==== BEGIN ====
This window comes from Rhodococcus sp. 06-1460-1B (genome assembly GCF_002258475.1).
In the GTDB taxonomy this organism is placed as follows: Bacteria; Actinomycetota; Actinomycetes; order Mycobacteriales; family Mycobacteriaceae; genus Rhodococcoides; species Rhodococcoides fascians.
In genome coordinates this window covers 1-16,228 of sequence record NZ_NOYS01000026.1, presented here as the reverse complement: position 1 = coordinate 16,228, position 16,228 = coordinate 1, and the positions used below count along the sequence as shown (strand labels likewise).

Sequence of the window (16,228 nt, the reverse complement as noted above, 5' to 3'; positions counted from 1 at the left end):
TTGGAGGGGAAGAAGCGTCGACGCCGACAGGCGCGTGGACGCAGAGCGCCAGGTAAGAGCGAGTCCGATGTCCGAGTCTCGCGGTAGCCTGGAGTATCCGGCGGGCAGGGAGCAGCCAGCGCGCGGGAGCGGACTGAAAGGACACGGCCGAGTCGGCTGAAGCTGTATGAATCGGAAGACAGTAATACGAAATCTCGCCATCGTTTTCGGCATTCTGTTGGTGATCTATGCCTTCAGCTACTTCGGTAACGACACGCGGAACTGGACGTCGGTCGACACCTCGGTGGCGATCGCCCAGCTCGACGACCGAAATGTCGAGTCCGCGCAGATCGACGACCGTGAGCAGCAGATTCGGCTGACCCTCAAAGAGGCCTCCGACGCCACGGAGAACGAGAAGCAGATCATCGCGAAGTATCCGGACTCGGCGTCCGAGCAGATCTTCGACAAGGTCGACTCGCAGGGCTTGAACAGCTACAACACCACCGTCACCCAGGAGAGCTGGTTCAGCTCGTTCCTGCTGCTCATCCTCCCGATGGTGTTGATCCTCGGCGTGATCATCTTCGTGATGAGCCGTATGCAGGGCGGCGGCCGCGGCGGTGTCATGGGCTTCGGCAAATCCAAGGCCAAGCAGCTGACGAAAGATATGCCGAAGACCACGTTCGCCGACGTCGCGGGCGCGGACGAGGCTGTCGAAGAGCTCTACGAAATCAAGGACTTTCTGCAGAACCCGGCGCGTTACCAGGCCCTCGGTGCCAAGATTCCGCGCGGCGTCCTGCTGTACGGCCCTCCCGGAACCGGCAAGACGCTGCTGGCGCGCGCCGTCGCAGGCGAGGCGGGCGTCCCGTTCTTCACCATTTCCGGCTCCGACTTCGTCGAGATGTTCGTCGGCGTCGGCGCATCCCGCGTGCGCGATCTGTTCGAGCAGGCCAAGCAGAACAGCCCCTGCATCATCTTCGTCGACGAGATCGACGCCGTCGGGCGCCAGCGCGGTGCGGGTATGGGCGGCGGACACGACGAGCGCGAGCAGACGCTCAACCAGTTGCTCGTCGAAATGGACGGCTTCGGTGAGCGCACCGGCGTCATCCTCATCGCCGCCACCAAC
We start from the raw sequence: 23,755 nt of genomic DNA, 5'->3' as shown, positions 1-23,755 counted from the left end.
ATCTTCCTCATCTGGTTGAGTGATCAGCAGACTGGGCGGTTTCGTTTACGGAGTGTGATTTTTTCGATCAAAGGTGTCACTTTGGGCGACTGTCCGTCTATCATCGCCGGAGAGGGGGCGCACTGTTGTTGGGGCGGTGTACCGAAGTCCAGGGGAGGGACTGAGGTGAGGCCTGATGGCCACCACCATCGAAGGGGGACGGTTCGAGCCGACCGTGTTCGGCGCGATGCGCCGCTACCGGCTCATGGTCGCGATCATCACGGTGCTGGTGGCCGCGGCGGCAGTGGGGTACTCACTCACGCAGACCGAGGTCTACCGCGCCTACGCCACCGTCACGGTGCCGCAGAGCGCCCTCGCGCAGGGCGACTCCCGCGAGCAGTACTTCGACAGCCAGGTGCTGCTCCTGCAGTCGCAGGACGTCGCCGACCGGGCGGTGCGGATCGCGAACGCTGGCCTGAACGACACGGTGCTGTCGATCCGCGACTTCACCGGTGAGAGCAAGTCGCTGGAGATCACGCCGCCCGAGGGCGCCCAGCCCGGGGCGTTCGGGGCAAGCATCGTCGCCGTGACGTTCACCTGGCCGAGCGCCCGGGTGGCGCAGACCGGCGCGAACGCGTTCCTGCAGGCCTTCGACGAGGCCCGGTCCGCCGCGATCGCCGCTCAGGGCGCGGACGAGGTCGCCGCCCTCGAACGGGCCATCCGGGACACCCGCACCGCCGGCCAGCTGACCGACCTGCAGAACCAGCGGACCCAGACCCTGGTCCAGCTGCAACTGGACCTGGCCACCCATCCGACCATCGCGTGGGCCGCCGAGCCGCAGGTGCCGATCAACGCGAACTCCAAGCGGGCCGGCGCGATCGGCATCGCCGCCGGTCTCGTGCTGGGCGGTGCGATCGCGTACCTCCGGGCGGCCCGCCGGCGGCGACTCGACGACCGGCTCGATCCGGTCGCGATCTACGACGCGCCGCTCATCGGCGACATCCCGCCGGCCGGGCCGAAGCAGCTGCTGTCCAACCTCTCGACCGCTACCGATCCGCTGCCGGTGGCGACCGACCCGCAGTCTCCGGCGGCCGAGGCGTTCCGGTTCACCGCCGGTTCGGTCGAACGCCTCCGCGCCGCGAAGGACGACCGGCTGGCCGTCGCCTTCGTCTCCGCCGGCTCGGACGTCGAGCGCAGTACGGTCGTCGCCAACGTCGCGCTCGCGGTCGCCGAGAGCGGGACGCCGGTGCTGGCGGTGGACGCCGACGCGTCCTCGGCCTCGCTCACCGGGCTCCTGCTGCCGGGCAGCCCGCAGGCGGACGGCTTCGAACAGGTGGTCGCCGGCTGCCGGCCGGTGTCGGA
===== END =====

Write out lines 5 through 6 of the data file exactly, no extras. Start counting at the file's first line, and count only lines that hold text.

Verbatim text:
TTGGAGGGGAAGAAGCGTCGACGCCGACAGGCGCGTGGACGCAGAGCGCCAGGTAAGAGCGAGTCCGATGTCCGAGTCTCGCGGTAGCCTGGAGTATCCGGCGGGCAGGGAGCAGCCAGCGCGCGGGAGCGGACTGAAAGGACACGGCCGAGTCGGCTGAAGCTGTATGAATCGGAAGACAGTAATACGAAATCTCGCCATCGTTTTCGGCATTCTGTTGGTGATCTATGCCTTCAGCTACTTCGGTAACGACACGCGGAACTGGACGTCGGTCGACACCTCGGTGGCGATCGCCCAGCTCGACGACCGAAATGTCGAGTCCGCGCAGATCGACGACCGTGAGCAGCAGATTCGGCTGACCCTCAAAGAGGCCTCCGACGCCACGGAGAACGAGAAGCAGATCATCGCGAAGTATCCGGACTCGGCGTCCGAGCAGATCTTCGACAAGGTCGACTCGCAGGGCTTGAACAGCTACAACACCACCGTCACCCAGGAGAGCTGGTTCAGCTCGTTCCTGCTGCTCATCCTCCCGATGGTGTTGATCCTCGGCGTGATCATCTTCGTGATGAGCCGTATGCAGGGCGGCGGCCGCGGCGGTGTCATGGGCTTCGGCAAATCCAAGGCCAAGCAGCTGACGAAAGATATGCCGAAGACCACGTTCGCCGACGTCGCGGGCGCGGACGAGGCTGTCGAAGAGCTCTACGAAATCAAGGACTTTCTGCAGAACCCGGCGCGTTACCAGGCCCTCGGTGCCAAGATTCCGCGCGGCGTCCTGCTGTACGGCCCTCCCGGAACCGGCAAGACGCTGCTGGCGCGCGCCGTCGCAGGCGAGGCGGGCGTCCCGTTCTTCACCATTTCCGGCTCCGACTTCGTCGAGATGTTCGTCGGCGTCGGCGCATCCCGCGTGCGCGATCTGTTCGAGCAGGCCAAGCAGAACAGCCCCTGCATCATCTTCGTCGACGAGATCGACGCCGTCGGGCGCCAGCGCGGTGCGGGTATGGGCGGCGGACACGACGAGCGCGAGCAGACGCTCAACCAGTTGCTCGTCGAAATGGACGGCTTCGGTGAGCGCACCGGCGTCATCCTCATCGCCGCCACCAAC
We start from the raw sequence: 23,755 nt of genomic DNA, 5'->3' as shown, positions 1-23,755 counted from the left end.